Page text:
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Wednesday 8th December 2021

Let’s talk about earnings inequality, Theresa!

Brexit

Theresa May has been Prime Minister for just over six months, and when she took over the country’s top job, she inherited a lot of baggage. The most hefty case she was given to lug was Brexit which, if you were in any doubt, means Brexit. One of the suggested contributing factors to the Brexit vote was the feeling, in many of the poorest parts of the UK, that they were being forgotten by the government, and they wanted to make a stand. This shone a light on something that has been frequently unaddressed by our leaders – the earnings inequality between the highest and lowest earners. It’s a difficult notion to stomach, that (according to the Trussell Trust) around 1.1 million people across the country needed to use food banks last year, when Nigel Farage and Michael Gove were eating golden dodo eggs* with Donald Trump.

A recent study by Oxfam showed that the total wealth of Britain’s wealthiest 1% is more than 20 times the total of the poorest fifth. In numbers, this is approximately 643,000 people having accumulated assets that add up to more that 20 times the assets of the poorest 13 million people. This makes the UK one of the most unequal countries in the developed world. This has resulted in a country divided by an ‘us’ and ‘them’ attitude, between the ‘have’ and ‘have-nots’ – with the have-nots feeling helpless and valueless to the decision makers up high. The report, published in September last year, called for the Prime Minister to address the inequality between the richest and poorest in the country. By curbing excessive pay and bonuses, having more representation on boards, and extra funding for skills training, they can ensure that more people get into work and off the poverty line. I wonder though, can this really work, or are we destined to live in an unequal society forever?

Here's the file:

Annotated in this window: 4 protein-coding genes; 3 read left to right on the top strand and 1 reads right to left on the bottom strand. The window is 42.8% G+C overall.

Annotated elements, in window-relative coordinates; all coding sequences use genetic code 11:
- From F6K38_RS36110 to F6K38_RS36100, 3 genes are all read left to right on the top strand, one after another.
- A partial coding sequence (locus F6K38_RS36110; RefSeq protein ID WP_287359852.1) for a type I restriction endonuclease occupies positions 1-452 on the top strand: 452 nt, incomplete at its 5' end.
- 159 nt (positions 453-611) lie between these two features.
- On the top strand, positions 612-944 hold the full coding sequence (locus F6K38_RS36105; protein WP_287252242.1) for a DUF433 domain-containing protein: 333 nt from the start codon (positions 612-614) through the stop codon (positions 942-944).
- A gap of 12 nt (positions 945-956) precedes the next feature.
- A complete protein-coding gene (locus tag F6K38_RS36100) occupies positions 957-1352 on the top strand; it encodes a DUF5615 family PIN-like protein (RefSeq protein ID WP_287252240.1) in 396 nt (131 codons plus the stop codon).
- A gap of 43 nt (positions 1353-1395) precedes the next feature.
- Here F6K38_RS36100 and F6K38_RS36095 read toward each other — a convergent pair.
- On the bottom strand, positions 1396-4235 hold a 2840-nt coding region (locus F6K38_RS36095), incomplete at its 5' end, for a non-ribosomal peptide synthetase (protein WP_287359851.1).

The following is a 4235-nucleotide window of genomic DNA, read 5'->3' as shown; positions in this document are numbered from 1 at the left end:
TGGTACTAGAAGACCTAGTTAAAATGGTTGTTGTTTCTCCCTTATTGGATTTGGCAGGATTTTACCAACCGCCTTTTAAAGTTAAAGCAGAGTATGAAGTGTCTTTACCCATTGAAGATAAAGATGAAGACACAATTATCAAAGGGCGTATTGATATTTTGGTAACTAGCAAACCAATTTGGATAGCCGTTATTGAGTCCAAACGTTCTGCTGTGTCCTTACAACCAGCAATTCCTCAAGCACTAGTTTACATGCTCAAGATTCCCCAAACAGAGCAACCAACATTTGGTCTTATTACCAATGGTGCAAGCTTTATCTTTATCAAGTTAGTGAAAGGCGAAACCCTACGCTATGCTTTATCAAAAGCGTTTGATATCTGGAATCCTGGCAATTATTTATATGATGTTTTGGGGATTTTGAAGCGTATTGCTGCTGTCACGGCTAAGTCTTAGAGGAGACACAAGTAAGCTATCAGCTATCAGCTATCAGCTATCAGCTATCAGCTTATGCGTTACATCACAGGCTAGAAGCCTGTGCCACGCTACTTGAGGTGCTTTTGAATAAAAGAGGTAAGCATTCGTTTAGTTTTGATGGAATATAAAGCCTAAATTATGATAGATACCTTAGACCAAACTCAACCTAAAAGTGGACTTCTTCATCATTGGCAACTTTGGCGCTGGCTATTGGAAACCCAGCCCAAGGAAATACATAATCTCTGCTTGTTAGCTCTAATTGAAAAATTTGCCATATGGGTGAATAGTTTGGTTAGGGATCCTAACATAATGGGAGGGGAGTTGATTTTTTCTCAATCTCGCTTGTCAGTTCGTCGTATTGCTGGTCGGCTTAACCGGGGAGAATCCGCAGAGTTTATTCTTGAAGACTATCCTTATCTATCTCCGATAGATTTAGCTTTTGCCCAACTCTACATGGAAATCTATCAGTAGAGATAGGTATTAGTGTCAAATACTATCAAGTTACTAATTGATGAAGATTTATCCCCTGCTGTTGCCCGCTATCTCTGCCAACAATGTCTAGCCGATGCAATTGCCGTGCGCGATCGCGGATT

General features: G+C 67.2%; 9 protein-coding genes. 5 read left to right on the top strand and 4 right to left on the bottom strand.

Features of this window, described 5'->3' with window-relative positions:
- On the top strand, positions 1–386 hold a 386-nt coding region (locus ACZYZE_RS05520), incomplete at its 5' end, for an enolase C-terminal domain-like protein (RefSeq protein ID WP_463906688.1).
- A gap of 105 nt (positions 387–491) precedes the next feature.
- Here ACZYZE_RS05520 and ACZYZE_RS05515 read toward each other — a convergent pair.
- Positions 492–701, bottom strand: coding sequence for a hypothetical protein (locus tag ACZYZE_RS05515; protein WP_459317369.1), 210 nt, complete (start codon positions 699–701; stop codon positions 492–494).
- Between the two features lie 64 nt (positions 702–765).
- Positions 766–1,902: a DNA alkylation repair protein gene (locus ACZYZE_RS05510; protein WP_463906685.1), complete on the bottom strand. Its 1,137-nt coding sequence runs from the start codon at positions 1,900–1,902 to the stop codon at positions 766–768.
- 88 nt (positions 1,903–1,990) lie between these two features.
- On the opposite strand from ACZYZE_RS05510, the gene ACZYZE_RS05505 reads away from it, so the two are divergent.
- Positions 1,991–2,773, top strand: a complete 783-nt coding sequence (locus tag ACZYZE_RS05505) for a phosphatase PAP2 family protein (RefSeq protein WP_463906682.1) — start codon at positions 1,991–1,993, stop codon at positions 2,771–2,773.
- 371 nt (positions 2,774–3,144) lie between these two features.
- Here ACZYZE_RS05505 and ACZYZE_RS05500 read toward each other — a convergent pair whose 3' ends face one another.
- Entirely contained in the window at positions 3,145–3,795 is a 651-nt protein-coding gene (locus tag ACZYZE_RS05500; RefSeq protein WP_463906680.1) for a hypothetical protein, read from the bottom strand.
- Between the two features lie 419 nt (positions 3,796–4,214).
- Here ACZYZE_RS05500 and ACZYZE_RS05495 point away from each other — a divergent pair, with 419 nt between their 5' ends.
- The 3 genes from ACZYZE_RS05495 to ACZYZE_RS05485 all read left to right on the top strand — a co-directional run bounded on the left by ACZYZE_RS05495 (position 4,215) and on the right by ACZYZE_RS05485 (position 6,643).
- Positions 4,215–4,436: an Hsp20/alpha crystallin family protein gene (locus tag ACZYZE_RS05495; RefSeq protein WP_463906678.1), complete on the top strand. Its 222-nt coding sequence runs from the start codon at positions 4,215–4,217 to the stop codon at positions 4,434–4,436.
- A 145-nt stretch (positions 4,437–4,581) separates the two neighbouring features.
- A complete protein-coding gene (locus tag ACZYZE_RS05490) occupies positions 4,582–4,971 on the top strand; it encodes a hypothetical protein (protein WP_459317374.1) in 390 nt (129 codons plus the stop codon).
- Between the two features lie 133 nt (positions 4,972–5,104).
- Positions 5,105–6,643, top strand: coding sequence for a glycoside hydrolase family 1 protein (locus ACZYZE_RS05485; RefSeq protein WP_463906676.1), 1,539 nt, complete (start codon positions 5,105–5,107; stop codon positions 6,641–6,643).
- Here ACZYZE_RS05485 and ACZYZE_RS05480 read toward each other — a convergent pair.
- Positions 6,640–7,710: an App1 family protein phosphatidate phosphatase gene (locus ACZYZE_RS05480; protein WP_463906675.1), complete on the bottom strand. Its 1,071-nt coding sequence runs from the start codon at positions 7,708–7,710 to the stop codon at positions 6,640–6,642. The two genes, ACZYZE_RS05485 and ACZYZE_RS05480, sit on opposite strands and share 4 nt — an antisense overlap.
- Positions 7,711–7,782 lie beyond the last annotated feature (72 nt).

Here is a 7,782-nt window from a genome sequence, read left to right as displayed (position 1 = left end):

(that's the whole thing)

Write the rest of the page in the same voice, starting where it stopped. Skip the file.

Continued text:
An Oxfam report, released in January 2017, highlighted that eight billionaires control the same wealth as the poorest half of the world’s population. This is terrifying.

You see, although the UK is leading the way with earnings inequality, it is not unique. A further report by Oxfam, released in January 2017, highlighted that eight billionaires control the same wealth as the poorest half of the world’s population. This is terrifying. And the richest will stay rich because a precedent has been set, and companies will pay the big bucks to get the best people in to run the show. However, it hardly seems fair that these companies make their money from exploiting their lowest paid workers. Is it any wonder people are rebelling?

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Theresa May seems to have a lot going with negotiations and deals, but let’s hope that she has some consideration for the folks at the bottom end of the pay scale. When people are forgotten, they become restless and angry. When people feel they are being treated unfairly, they become restless and angry. It seems that the time for people accepting their ‘place’ is over. Something needs to happen, and soon. We’ve seen the response of the unhappy and underpaid masses in the election of Donald Trump – when a billionaire can make himself seem like ‘one of us’ to the poor, you know there’s a huge problem. May needs to learn from the USA, that if you’re not considering the entire range of your constituents, there’s usually someone extreme with ‘Everyman’ rhetoric, waiting in the wings to step up to the plate.

And that’s enough to put you off your dinner!

*genuine menu items may differ…

Rosie Earl

Uber-geek and tv addict. Keen writer and professional trainer in the financial sector. Rubbish at maths

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